How should Chicago schools use the extra time (if teachers allow it)?

Mayor-elect Rahm Emanuel, like Richard M. Daley before, wants a longer school day, implying that Chicago public school kids and taxpayers aren't getting full value for the price.

lewis.jpg

Zbigniew Bzdak, Chicago Tribune / November 4, 2010 )
Karen Lewis, President of the Chicago Teachers Union and community activists hold a press conference in front of Mayor's office asking for a national search to replace Chicago Public Schools CEO Ron Huberman. Jitu Brown of Kenwood-Oakland Community Organization is on the right.

Well, sure, Chicago Teachers' Union president Karen Lewis allowed, a longer school day would be better, although she suggested that it doesn't much matter, at least in Houston, an "outlier" (as she called it), which sends it K-12 kids to school for a total of four years longer. As she said, Houston kids didn't score  “significantly better” results on standardized tests.

Is this a joke?

As Fran Spielman reported in the Sun-Times:

The only question is, how schools would use the extra time.

"One of the things we want to make sure is that we have professional development built into the day and that we also have a full, rich curriculum that includes art, music, recess, p.e., history and science for all students," Lewis said.

Building "professional development into the day" means paying teachers not to spend their time in the classroom. And a "full, rich curriculum" is jargon for suggesting that perhaps what will be taught is a matter for collective bargaining.

Do the teachers really need someone to tell them what they should teach? Why don't they trying teaching the kids to read and do math?

Notably, the teachers' union didn't back the winning horse in the mayoral election. What with the dismal record of the Chicago public school system and all the other problems, I wonder what union leaders think they have as leverage.

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  • The real question is whether Emanuel has the leverage with the legislature for it to mandate extra instructional time, which he reportedly asked it to do.

    Also, with reports that the teachers want to manipulate lunch and recess times, whether a longer school day means more instructional time.

    The thing I figure is that the members of the teachers' union elected someone who looked like the label of a glue bottle (used in the Woodsmith Shop and American Woodshop) for one purpose, which was not to assure that students learned something. I bet she really goes off the deep end if the legislature mandates more instruction time without more pay, or some level of accountability.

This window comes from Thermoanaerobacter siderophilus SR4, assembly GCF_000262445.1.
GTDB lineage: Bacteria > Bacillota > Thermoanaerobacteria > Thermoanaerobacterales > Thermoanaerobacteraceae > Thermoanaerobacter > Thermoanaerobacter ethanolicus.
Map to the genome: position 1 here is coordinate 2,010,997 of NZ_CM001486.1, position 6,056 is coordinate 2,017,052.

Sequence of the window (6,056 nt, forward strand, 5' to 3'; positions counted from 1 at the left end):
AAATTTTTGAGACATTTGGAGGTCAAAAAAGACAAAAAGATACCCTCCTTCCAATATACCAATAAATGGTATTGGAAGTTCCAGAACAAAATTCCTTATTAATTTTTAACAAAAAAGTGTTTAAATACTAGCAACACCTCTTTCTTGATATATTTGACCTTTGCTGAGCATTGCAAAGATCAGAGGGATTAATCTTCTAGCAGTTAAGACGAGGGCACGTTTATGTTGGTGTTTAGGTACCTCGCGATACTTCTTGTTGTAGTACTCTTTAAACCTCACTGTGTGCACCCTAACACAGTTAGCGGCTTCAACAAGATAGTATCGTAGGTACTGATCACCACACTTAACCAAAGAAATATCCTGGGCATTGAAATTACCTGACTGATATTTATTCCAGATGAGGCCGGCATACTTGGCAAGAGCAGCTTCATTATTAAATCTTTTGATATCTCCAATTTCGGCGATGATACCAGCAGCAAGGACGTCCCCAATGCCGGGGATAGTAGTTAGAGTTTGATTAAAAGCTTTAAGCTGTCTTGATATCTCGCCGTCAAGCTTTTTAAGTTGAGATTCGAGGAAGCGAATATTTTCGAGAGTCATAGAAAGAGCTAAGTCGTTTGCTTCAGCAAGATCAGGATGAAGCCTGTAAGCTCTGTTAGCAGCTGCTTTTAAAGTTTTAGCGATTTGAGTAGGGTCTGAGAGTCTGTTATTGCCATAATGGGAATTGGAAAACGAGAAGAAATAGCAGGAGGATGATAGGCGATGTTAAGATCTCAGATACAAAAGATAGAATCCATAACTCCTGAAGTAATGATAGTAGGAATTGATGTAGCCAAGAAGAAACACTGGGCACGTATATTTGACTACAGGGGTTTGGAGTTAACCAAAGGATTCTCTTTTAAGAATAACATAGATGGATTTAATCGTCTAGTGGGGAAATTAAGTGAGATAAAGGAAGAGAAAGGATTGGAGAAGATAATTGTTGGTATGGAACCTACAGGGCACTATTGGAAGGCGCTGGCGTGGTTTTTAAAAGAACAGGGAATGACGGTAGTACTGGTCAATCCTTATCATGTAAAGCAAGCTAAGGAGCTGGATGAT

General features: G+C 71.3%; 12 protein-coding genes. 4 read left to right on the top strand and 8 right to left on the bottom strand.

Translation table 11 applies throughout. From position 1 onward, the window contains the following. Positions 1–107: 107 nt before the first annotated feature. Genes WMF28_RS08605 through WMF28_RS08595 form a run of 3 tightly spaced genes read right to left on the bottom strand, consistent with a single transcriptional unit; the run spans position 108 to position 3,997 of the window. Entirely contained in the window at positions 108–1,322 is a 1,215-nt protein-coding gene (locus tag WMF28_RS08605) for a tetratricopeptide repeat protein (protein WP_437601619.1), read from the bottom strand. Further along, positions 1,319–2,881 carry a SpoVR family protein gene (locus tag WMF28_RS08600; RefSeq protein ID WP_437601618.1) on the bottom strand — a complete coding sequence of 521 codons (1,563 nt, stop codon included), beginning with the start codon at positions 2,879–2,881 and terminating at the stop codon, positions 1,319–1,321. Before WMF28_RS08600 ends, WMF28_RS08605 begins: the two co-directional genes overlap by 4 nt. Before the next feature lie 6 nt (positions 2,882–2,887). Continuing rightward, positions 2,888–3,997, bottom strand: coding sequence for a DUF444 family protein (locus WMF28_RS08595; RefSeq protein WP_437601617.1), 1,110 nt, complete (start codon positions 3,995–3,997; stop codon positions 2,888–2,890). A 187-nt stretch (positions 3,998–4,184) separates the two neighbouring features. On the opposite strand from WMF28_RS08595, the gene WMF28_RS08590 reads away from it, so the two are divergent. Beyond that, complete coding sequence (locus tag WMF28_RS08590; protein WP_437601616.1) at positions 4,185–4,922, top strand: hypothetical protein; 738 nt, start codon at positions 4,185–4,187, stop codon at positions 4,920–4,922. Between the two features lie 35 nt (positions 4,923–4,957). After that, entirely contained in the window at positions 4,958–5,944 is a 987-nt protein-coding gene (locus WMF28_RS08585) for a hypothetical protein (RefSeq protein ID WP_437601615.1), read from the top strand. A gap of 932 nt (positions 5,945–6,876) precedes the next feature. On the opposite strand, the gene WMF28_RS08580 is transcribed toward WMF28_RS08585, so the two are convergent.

• Whoa, where to start? First, CTU didn't back anyone for Mayor. Not the winner, not the loser. Second, some of the schools that have longer school days are counting their recess time. To really compare systems, you need to look at just instructional minutes. In that respect, we compare just fine with NY and other large systems. Third, many groups are talking about bringing recess back to CPS, not just CTU. I'm seeing it in the media as well as with prominent parent groups. You cannot reasonably keep children in school from 8:30 -3:30 every day without some sort of break in the middle of the day ( more than the 20 minute lunch they now get). Currently, most CPS kids barely get 40 minutes a week of Gym, so adding more physical activity time to their day is not illogical. And finally, do a little research on the educational practices of the countries we often hold up as being the "best" ( Japan, Sweden, etc). Many have much more planning time for teachers (professional development) than CPS teachers get. If you want to compare Chicago to these other places, you need to take the whole package, not just the parts you like.

  • In reply to b5ranger:

    Most of this is "inside baseball."

    I suppose that the elementary kids should get recess. However, if that's the real point about extending the school day (see my first post), that isn't worth getting the legislature involved. They won't solve it anyway.

    The real question is whether places like Japan and Sweden have the type of lack of achievement that Chicago does, also the gang violence in its schools.

    Anyway, I remember when there were 32 students in an elementary school class and teachers prepared at home and worked in the steel mill during the summer. We still learned stuff, and got into prestigious universities on academic scholarships.

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